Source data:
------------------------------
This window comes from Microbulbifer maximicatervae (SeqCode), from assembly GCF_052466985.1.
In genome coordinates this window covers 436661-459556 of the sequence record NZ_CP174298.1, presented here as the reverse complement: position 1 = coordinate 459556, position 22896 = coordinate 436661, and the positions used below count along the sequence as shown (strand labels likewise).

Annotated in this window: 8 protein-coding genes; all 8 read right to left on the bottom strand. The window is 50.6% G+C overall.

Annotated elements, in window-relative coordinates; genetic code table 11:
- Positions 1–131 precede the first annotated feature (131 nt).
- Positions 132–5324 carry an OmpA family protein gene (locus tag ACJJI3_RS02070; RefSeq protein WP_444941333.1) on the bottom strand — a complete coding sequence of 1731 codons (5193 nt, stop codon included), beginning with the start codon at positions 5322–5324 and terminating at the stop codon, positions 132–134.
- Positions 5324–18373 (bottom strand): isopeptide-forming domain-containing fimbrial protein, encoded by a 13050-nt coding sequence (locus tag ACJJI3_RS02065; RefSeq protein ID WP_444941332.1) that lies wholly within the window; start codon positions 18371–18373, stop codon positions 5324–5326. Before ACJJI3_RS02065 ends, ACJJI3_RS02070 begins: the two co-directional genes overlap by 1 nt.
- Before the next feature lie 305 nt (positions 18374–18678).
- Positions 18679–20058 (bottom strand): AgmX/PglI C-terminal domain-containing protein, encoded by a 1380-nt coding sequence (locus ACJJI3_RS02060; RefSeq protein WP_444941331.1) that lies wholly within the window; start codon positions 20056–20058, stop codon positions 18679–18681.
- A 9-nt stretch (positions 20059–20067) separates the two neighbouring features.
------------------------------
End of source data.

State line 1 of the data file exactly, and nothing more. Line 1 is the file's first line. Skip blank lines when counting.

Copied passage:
This window comes from Microbulbifer maximicatervae (SeqCode), from assembly GCF_052466985.1.